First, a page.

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Katherine G. Johnson is a black mathematician and physicist from the United States who contributed to the development of several pioneering space exploration programs through the National Aeronautics and Space Administration. Her calculations led to the success of the first manned missions into space and the U.S. space program as a whole.

Childhood and Education

Katherine Johnson’s natural ability as a mathematician emerged at a surprisingly young age.

Katherine Coleman Goble Johnson was born in White Sulphur Springs, West Virginia, on August 26, 1918. Joshua, her father, worked as a farmer and occasionally a janitor to make extra money. Joylette, her mother, taught in a local school. Katherine Johnson was the youngest of four children and stood out from her older siblings, Horace, Charles, and Margaret, with her natural mathematical skills and intelligence.

Johnson started second grade before her sixth birthday and skipped fifth grade to surpass her older brother by a grade level. When she and her siblings reached 8th grade, the highest grade offered to African-American children in their city, their father sent them to the West Virginia State High, more than 100 miles away. Katherine was only 10 years old.

One of Johnson’s early mentors was her teacher, Dr. William Schliefflin Claytor, who was the third African-American student to receive a doctorate in mathematics. He included more advanced math courses for the high-achieving Johnson, including analytical geometry. She graduated at 14 years old and enrolled in West Virginia State College with a full scholarship.[1] Johnson graduated with a Bachelors in Math and French with Honors in 1937.[2][3]

Early Career, Racism, and Family

Katherine Johnson began working at a black public school in Virginia.[4] She experienced racism for the first time while on the bus ride to her new job as a math and French teacher in Marion, Virginia. When the bus crossed the borderline into the state the bus driver moved all the African-Americans to the back of the bus. They changed buses and the white people boarded the new bus and the black passengers were forced into taxis after being told, “All you colored folk, come over here.” Johnson refused until the man asked her more politely.[5]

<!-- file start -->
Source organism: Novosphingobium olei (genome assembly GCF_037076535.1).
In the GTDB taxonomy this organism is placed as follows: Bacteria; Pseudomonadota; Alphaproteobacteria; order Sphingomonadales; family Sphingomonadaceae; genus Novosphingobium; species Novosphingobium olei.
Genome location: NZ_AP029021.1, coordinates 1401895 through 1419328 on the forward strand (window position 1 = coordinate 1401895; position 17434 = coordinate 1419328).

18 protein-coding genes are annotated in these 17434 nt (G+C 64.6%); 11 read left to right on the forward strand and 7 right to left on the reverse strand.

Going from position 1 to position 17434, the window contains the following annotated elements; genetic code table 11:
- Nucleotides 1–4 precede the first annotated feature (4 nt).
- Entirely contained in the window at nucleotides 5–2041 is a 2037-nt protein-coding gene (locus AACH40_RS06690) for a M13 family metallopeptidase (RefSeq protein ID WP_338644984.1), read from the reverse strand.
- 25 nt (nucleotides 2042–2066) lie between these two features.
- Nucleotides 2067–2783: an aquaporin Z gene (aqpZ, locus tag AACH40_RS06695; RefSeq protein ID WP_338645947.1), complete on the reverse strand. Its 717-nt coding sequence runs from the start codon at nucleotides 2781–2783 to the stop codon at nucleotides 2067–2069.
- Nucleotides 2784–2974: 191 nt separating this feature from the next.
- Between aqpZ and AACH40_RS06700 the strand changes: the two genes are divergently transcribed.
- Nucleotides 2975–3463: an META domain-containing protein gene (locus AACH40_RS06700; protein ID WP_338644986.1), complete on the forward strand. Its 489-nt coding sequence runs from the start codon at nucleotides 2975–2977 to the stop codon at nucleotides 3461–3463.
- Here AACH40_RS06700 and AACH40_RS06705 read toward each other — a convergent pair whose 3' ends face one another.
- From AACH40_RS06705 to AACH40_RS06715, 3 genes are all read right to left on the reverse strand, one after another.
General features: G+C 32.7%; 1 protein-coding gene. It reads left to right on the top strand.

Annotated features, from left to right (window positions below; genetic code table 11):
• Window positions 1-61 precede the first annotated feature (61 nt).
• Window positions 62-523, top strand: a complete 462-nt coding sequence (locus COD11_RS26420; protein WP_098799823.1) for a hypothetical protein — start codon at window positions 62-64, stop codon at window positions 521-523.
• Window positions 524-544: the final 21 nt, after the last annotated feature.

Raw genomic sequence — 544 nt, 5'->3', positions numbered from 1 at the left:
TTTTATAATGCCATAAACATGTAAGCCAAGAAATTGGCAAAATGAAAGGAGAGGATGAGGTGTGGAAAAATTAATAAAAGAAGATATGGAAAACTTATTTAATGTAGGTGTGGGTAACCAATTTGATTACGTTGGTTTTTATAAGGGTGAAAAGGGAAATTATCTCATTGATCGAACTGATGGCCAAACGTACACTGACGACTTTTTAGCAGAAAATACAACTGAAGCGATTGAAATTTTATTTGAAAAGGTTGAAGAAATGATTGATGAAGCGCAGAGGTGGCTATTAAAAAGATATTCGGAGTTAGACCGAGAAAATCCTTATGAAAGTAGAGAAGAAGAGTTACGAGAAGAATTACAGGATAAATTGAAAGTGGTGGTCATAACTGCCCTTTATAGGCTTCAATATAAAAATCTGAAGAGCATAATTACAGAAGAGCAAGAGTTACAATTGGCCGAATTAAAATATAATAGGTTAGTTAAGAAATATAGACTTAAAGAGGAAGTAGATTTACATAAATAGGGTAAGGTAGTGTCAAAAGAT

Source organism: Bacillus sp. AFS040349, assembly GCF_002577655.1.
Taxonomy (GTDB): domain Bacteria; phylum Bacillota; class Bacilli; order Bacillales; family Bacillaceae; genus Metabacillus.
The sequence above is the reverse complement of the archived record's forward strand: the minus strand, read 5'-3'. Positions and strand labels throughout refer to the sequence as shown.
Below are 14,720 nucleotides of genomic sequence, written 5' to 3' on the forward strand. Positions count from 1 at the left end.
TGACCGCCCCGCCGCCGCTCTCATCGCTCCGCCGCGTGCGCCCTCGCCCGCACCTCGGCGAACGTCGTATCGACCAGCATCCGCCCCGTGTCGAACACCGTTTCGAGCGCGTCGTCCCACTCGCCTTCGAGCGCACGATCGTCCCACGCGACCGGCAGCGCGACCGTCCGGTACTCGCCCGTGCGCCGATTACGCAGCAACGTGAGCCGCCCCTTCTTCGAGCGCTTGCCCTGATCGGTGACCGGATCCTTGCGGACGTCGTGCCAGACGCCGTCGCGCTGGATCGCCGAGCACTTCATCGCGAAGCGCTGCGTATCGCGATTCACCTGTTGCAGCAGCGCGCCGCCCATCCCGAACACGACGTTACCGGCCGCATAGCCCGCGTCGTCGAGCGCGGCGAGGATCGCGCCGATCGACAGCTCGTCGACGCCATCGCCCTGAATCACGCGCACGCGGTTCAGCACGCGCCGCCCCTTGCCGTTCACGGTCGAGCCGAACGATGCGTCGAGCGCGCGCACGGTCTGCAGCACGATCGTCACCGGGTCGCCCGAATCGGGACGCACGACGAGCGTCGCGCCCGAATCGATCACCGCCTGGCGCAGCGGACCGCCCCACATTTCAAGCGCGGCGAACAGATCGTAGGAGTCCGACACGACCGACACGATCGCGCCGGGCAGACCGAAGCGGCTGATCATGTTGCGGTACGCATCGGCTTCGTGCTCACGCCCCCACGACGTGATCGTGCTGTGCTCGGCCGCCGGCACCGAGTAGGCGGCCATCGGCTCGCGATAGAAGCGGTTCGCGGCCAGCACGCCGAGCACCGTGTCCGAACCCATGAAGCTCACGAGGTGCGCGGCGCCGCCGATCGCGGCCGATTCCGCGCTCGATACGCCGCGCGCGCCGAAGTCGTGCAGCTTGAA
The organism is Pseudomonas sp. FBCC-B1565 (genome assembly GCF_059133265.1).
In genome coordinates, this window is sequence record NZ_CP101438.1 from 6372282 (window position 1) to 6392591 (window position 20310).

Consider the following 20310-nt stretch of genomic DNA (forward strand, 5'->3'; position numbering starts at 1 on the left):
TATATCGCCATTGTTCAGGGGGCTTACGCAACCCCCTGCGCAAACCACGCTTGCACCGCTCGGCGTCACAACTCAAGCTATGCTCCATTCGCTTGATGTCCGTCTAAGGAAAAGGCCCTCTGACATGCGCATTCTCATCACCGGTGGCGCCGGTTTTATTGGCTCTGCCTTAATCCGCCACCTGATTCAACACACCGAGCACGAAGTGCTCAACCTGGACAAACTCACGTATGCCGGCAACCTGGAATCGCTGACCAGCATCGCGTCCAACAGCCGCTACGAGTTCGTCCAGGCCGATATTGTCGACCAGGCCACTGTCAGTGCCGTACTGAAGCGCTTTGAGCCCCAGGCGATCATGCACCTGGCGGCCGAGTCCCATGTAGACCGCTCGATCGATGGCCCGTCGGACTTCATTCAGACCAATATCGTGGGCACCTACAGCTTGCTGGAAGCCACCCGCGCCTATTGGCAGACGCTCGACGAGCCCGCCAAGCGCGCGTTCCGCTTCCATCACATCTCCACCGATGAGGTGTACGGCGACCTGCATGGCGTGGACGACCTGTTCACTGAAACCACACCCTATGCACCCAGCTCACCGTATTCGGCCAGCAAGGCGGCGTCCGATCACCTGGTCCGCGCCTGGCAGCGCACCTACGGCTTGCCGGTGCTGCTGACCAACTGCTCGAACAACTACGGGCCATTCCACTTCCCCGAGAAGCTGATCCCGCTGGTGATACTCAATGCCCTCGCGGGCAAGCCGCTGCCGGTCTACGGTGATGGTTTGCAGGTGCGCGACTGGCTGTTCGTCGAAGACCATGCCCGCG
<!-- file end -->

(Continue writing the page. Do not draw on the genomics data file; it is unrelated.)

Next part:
In 1939, the president of the newly integrated West Virginia University offered a place in the graduate mathematics program to Kathryn Johnson and two others. She left her job teaching to enroll, but left after the first semester to marry and start a family.[6] Johnson married James Francis Goble and the couple produced three daughters, Kathy, Joylette, and Constance.[7]

Katherine Johnson and NASA

Katherine Johnson’s initial introduction to analytical geometry by Dr. William Schliefflin Claytor greatly helped her later career with NASA.

Katherine Johnson raised her young children and returned to teaching after they got older. In 1952, her relative informed her of an opening at the National Advisory Committee for Aeronautics’, the agency before the National Aeronautics and Space Association (NASA), all-black West Area Computing group at the laboratory in Langley, Virginia, with Dorothy Vaughan. Johnson and Goble agreed to move to Newport News and she began working in the middle of 1953.

Vaughan assigned Johnson to the Flight Research Division of the Maneuver Loads Branch as a temporary employee. Johnson remained there for the next four years. She first calculated data and other mathematical tasks with her female coworkers.[8] The women crunched all the data used by the all-male research teams. Johnson received a temporary assignment to one of these teams and her knowledge of analytical geometry helped win her favor with the men.[9]

Professional Career